The Dodgers Go ‘Click’
Remember back when the Los Angeles Dodgers were the greatest team in the history of teams?
Remember when the Dodgers had fallen, and they couldn’t get up?
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The Los Angeles Dodgers: switch-flippers?
If you don’t, in either case, that’s OK, because apparently it doesn’t matter. Because once you get to the playoffs, it’s just about what you’re doing at that moment. And at this moment, the Dodgers are wringing the champagne out of their jerseys after sweeping away the Arizona Diamondbacks in the NLDS.
Beyond the immediate importance of this–LA is headed to the NLCS and another showdown with the Cubs (seriously, the Nationals are still the Nationals), there’s also an interesting implication in the once-dominant, once-stumbling Dodgers turning it on again just in time for the playoffs:
Maybe all those announcers and experts who say you can’t do that are wrong. Continue reading The Dodgers Go ‘Click’
It’s become a yearly ritual: immediately following each baseball postseason, we see a spate of stories telling us that television ratings for the playoffs and World Series were the lowest since ten years ago … or twenty years ago … or since forever. And we’re bound to see just such a thing again this year–so we have something to look forward to, no matter which team comes out on top.
Usually, there’s a whole lineup of suspects that get blamed for baseball’s ratings downturn: a more fragmented audience, greater competition from other sports and non-sports programming, the nature of the game (a.k.a. “baseball’s too boring for modern audiences”). It’s any of those things, or it’s all of those things, depending upon whom you ask.
Here’s another thought: has anyone ever considered that maybe, just maybe, the ads are to blame?
Continue reading Ad-verse Effects
Subtraction By Division
The 2016 regular season is now over, and everyone can breathe a sigh of relief after all the excitement of the playoff chases.
Say what? There wasn’t all that much excitement, you say? The playoff chases were more like gentle strolls? Now that you mention it, yes, this season’s stretch run was mostly a dud. Four of the six division races were runaway wins, and really it was more like five of the six since there was no real drama in the NL West for most of the last three weeks. Only the AL East threatened to go down to the wire, and that too turned out to be a relatively easy win for the Red Sox.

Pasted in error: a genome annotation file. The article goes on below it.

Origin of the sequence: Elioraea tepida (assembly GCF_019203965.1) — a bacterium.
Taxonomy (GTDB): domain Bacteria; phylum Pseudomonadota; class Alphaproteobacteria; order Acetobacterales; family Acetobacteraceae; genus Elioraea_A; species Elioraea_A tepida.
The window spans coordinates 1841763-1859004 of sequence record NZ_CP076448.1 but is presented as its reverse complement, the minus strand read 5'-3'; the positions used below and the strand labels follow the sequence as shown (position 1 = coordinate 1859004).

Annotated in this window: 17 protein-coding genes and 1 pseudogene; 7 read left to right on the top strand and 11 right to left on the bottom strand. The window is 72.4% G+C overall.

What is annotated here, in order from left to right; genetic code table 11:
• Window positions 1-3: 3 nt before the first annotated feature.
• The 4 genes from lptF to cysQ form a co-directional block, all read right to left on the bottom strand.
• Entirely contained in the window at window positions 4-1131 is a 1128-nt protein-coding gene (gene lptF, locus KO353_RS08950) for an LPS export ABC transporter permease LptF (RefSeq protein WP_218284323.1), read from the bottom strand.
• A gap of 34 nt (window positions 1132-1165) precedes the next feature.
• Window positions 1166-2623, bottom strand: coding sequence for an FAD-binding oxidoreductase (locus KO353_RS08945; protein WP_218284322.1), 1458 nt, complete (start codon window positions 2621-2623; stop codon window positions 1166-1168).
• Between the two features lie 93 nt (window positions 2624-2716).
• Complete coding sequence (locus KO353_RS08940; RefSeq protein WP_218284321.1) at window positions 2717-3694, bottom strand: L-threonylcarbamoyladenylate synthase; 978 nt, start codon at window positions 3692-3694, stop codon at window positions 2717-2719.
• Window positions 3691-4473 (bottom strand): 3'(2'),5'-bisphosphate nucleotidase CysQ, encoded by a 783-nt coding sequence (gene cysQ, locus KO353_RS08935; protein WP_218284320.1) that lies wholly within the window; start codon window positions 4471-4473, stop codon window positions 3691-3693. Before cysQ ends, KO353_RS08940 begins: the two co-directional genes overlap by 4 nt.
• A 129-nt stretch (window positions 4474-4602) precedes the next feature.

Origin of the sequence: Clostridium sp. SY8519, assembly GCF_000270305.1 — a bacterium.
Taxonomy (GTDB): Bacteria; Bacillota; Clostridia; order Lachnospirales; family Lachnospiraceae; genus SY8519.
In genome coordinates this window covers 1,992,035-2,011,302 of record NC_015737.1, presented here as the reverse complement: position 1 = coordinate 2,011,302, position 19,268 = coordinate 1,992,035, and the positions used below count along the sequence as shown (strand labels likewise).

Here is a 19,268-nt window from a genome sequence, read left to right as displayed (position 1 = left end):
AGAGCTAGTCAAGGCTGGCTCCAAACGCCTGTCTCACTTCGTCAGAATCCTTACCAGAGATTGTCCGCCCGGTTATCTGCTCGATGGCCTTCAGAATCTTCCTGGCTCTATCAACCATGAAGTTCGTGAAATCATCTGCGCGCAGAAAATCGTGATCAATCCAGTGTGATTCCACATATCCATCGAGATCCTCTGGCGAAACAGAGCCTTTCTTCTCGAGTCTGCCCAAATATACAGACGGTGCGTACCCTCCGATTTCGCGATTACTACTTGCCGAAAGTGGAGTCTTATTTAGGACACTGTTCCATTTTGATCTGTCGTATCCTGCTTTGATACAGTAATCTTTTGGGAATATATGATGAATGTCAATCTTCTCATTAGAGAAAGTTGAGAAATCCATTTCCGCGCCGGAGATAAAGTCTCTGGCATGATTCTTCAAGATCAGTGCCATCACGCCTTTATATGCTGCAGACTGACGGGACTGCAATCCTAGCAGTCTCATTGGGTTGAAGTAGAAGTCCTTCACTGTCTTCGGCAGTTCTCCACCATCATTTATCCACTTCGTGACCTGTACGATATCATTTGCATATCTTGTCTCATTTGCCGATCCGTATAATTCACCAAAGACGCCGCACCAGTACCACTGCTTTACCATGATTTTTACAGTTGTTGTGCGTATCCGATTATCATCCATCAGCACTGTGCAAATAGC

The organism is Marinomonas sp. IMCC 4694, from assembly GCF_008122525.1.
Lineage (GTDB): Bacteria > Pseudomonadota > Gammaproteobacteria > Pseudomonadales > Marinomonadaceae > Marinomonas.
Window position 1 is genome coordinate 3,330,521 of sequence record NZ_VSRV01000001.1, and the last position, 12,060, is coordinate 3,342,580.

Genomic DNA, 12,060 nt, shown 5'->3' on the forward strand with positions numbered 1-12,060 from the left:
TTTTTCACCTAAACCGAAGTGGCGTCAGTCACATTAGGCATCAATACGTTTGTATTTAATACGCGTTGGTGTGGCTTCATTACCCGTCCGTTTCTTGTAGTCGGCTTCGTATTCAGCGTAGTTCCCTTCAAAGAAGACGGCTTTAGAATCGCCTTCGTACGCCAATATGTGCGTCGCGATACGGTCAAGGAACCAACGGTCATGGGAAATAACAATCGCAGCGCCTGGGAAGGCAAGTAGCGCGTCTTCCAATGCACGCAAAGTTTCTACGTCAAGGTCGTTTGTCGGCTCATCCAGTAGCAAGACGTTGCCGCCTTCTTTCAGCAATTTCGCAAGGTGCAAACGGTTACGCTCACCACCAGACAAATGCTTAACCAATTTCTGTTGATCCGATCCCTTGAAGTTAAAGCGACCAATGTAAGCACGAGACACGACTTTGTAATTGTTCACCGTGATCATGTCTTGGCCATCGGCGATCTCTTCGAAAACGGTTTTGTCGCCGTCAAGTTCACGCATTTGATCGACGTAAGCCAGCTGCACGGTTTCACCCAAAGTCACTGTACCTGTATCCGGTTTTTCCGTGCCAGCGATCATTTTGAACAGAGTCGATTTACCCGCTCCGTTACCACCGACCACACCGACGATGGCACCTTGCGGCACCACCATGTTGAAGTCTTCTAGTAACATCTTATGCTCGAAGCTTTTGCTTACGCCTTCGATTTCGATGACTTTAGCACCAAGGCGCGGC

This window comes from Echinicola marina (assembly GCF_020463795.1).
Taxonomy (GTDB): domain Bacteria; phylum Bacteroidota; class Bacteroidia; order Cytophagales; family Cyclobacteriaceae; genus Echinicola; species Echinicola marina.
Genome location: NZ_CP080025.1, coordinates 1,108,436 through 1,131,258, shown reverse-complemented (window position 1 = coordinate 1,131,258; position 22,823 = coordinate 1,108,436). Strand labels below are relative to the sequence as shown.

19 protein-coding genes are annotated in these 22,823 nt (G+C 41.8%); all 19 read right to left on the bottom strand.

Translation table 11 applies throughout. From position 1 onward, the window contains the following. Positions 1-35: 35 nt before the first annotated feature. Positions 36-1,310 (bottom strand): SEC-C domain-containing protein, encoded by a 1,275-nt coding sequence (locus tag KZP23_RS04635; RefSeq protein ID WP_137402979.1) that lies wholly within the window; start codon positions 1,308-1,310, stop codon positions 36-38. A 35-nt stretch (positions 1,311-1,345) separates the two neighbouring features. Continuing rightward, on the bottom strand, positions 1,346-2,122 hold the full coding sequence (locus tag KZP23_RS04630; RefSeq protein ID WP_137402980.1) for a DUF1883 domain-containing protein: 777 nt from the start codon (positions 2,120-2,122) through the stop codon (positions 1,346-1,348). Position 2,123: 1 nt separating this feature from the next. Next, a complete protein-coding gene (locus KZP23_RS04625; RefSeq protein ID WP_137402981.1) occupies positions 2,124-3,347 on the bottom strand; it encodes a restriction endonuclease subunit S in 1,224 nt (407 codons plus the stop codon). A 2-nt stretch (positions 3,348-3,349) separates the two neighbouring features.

Wasn’t the Wild Card supposed to remedy the problem of lack of competitive races in September? Well, this year it didn’t– Continue reading Subtraction By Division
The calendar is showing March 11, so we have definitely left February and its rodent-based holidays in the dust. Still, there’s a story playing out in the NHL right now that has certain echoes of everyone’s favorite February-based movie, Groundhog Day.
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It’s the story of the Washington Capitals, of course. The Caps’ perpetual struggle to achieve something in the postseason, after a relative lack of struggle in the regular season, has reached near epic proportions. This year’s runaway winners seem like locks to challenge one of the West’s dynasty teams in the Final, and Alex Ovechkin, in the Bill Murray role, looks sure to finally embrace his Andie McDowell–in the form of a large, engraved silver chalice–after all the misadventures of the past.
Then again, it’s the NHL. And it’s the Capitals. There are no sure things here.
Continue reading Groundhog! Da?